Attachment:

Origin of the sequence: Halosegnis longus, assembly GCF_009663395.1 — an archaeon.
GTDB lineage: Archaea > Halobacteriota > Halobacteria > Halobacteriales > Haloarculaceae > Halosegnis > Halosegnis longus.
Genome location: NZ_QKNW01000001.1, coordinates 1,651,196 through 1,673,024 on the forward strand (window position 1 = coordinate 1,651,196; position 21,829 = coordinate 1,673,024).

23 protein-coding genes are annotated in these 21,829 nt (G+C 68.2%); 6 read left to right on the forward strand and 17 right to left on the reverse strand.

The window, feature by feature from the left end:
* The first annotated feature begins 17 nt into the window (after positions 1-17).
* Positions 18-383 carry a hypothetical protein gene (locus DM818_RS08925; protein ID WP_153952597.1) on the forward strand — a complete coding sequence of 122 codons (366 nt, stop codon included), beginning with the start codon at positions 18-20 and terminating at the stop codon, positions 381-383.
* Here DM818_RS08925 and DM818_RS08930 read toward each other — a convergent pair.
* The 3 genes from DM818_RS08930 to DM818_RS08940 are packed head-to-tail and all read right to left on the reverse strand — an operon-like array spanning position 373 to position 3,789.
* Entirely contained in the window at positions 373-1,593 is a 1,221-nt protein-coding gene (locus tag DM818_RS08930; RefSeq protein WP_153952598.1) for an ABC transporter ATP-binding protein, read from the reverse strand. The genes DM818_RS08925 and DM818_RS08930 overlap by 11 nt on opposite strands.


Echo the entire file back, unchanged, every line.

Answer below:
Origin of the sequence: Halosegnis longus, assembly GCF_009663395.1 — an archaeon.
GTDB lineage: Archaea > Halobacteriota > Halobacteria > Halobacteriales > Haloarculaceae > Halosegnis > Halosegnis longus.
Genome location: NZ_QKNW01000001.1, coordinates 1,651,196 through 1,673,024 on the forward strand (window position 1 = coordinate 1,651,196; position 21,829 = coordinate 1,673,024).

23 protein-coding genes are annotated in these 21,829 nt (G+C 68.2%); 6 read left to right on the forward strand and 17 right to left on the reverse strand.

The window, feature by feature from the left end:
* The first annotated feature begins 17 nt into the window (after positions 1-17).
* Positions 18-383 carry a hypothetical protein gene (locus DM818_RS08925; protein ID WP_153952597.1) on the forward strand — a complete coding sequence of 122 codons (366 nt, stop codon included), beginning with the start codon at positions 18-20 and terminating at the stop codon, positions 381-383.
* Here DM818_RS08925 and DM818_RS08930 read toward each other — a convergent pair.
* The 3 genes from DM818_RS08930 to DM818_RS08940 are packed head-to-tail and all read right to left on the reverse strand — an operon-like array spanning position 373 to position 3,789.
* Entirely contained in the window at positions 373-1,593 is a 1,221-nt protein-coding gene (locus tag DM818_RS08930; RefSeq protein WP_153952598.1) for an ABC transporter ATP-binding protein, read from the reverse strand. The genes DM818_RS08925 and DM818_RS08930 overlap by 11 nt on opposite strands.